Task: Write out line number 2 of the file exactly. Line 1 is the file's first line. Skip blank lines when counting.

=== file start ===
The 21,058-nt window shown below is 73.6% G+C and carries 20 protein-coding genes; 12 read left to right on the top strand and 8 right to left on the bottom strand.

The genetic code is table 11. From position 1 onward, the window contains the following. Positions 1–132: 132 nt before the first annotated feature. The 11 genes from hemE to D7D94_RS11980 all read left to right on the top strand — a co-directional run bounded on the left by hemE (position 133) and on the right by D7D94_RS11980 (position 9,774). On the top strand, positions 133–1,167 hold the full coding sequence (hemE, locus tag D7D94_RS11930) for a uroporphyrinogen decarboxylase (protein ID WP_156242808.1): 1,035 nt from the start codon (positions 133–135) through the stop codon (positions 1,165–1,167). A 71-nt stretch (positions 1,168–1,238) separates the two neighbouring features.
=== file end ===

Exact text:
The genetic code is table 11. From position 1 onward, the window contains the following. Positions 1–132: 132 nt before the first annotated feature. The 11 genes from hemE to D7D94_RS11980 all read left to right on the top strand — a co-directional run bounded on the left by hemE (position 133) and on the right by D7D94_RS11980 (position 9,774). On the top strand, positions 133–1,167 hold the full coding sequence (hemE, locus tag D7D94_RS11930) for a uroporphyrinogen decarboxylase (protein ID WP_156242808.1): 1,035 nt from the start codon (positions 133–135) through the stop codon (positions 1,165–1,167). A 71-nt stretch (positions 1,168–1,238) separates the two neighbouring features.